PERCEPTION Chapter 4.5
Gestalt Principles • Gestalt principles are based on the idea that the whole is greater than the sum of the parts. • These principles allow us to make sense of what we see.
1. Closure: the tendency to perceive a complete or whole figure even when there is part of it missing; there are gaps in what our senses tell us.
2. Figure-Ground Perception: the perception of figures against a background; what you see depends on which you are looking at and it can change as your eyes move from one area to another
3. Proximity: the perceptual tendency to group together visual and auditory events that are near each other; we group things together because they are close to each other
4. Similarity: the perceptual tendency to group things together because they are alike
5. Continuity: the perceptual tendency to group stimuli into continuous patterns
6. Common Fate: the tendency to perceive objects that are moving together as belonging together
7. Law of Good Form – the tendency to organize forms in simplest way possible
We see the following figure as a rectangle and a circle instead of one figure with a rounded part on the bottom.
8. Relative size – objects farther away appear to be smaller while objects that are larger appear to be closer
9. Height in plain – distant objects in a picture appear higher while closer objects are lower in the visual field
Movement • 1. Phi Phenomenon: mistaking apparent movement for the real thing
2. Stroboscopic Motion: the illusion of movement produced by the rapid progression of images or objects that are not moving at all; example: movies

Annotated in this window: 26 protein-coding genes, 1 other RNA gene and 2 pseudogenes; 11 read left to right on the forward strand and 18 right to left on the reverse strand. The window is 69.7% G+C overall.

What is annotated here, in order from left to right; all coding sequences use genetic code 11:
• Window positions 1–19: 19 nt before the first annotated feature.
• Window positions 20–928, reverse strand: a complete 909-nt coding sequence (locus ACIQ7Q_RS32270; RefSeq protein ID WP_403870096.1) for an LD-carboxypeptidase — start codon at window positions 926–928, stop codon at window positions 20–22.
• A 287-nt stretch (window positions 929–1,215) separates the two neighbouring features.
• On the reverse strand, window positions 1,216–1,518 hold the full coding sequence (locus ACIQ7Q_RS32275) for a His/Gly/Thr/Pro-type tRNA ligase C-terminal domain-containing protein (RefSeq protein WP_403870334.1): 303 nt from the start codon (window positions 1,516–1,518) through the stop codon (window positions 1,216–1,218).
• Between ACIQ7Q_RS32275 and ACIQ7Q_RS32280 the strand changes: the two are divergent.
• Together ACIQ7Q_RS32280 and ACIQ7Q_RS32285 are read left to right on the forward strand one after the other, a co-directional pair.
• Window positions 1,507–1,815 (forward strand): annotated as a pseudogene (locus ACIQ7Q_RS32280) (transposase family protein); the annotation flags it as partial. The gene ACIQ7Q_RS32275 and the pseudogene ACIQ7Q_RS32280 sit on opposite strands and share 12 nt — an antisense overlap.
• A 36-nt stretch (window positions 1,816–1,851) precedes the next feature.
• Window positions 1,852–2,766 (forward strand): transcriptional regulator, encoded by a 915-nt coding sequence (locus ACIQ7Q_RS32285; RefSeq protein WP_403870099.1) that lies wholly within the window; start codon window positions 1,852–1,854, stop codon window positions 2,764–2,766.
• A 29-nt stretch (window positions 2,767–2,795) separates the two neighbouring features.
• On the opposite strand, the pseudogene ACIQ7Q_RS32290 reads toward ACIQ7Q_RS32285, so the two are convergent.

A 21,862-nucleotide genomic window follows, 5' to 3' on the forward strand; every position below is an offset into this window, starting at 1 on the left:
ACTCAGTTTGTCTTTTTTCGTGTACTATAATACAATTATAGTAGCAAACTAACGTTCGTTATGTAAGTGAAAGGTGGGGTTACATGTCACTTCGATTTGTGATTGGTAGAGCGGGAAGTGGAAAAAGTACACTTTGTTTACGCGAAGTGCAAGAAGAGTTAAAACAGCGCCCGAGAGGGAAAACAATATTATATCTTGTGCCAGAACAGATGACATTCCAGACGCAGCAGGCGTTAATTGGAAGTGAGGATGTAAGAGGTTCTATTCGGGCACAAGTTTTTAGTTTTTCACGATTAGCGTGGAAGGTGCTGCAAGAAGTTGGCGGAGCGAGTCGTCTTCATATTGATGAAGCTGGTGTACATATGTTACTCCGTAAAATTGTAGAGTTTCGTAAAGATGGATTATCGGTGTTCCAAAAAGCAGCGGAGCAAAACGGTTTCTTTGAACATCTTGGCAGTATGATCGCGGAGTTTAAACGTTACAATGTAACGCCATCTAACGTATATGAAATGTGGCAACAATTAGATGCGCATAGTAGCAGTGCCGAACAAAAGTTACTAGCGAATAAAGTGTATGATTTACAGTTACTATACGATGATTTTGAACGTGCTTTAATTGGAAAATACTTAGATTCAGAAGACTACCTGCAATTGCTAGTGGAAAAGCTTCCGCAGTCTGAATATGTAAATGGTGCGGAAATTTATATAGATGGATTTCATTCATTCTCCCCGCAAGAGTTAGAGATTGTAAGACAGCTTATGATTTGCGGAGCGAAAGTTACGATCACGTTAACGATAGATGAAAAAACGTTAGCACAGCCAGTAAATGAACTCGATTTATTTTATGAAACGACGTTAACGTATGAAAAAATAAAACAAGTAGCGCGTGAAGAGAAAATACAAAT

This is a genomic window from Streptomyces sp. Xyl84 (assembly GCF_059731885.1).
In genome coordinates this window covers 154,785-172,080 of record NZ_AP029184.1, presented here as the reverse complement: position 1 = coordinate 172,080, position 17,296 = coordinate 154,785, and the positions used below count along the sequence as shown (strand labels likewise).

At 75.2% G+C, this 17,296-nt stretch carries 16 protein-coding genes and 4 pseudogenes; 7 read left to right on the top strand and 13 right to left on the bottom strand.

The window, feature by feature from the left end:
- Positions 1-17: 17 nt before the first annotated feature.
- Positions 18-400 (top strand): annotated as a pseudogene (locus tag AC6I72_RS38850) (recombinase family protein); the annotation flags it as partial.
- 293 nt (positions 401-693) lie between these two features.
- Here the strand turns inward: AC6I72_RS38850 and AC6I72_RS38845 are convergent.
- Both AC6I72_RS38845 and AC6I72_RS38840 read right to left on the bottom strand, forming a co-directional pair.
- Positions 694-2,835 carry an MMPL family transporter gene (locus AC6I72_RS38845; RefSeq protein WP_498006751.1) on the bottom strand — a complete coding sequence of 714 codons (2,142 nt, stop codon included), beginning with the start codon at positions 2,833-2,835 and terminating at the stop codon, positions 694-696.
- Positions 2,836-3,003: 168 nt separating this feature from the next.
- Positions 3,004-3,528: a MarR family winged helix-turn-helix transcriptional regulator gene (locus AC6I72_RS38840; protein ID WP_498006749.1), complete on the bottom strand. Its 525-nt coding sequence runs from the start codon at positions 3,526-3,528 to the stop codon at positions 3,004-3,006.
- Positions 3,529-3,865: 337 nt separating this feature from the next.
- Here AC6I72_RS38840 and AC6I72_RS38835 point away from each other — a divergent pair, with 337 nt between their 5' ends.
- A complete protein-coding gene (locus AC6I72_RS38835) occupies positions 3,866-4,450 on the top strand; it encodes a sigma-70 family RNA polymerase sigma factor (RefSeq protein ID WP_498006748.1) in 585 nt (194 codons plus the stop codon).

Depth Perception • This allows us to develop the ability to judge depth or distance away of objects. We perceive this distance by using monocular and binocular cues.
There is evidence that depth perception begins to develop early in life. • The visual cliff experiment showed this. Very young infants seemed to unafraid when placed on the cliff at the edge of the apparent drop-off.
But by nine months, infants responded with fear to the drop-off. Other studies showed that they wouldn’t even cross the “cliff” when called by their mothers. Crawling apparently signaled the need to sense this danger.
The only animal that would regularly cross the “cliff” was a rat. This was because they don’t use their vision to sense danger. Their whiskers told them that the surface was still solid so they moved across it.
Monocular Cues • There are several of these which allow us to judge how close or far away objects are.
1. Linear Perspective: the tendency to see parallel lines as coming closer together, or converging, as they move away from us
2. Interposition (overlap, relative position): the tendency to perceive an object as being closer if it blocks another object
3.Shadows and Highlights: Objects with highlights on their surface and shadows beneath appear to be closer
4. Texture Gradient: the more texture or detail we see in an object, the closer we perceive it to be
5. Motion Parallax: the tendency of objects to seem to move forward or backward depending on how far away they are from the viewer; an example is looking at nearby things out the car window versus objects farther away
6. Atmospheric Perspective: the tendency to perceive hazy or smokey objects as farther away
Binocular Cues • Both eyes are needed to perceive these cues.
1. Retinal Disparity: binocular cue for perceiving depth based on the difference between two images of an object that the retina receives as the object moves closer; as the object gets closer, the disparity gets greater
2. Convergence: movement of eye muscles that cause pupils to come closer together as an object is brought closer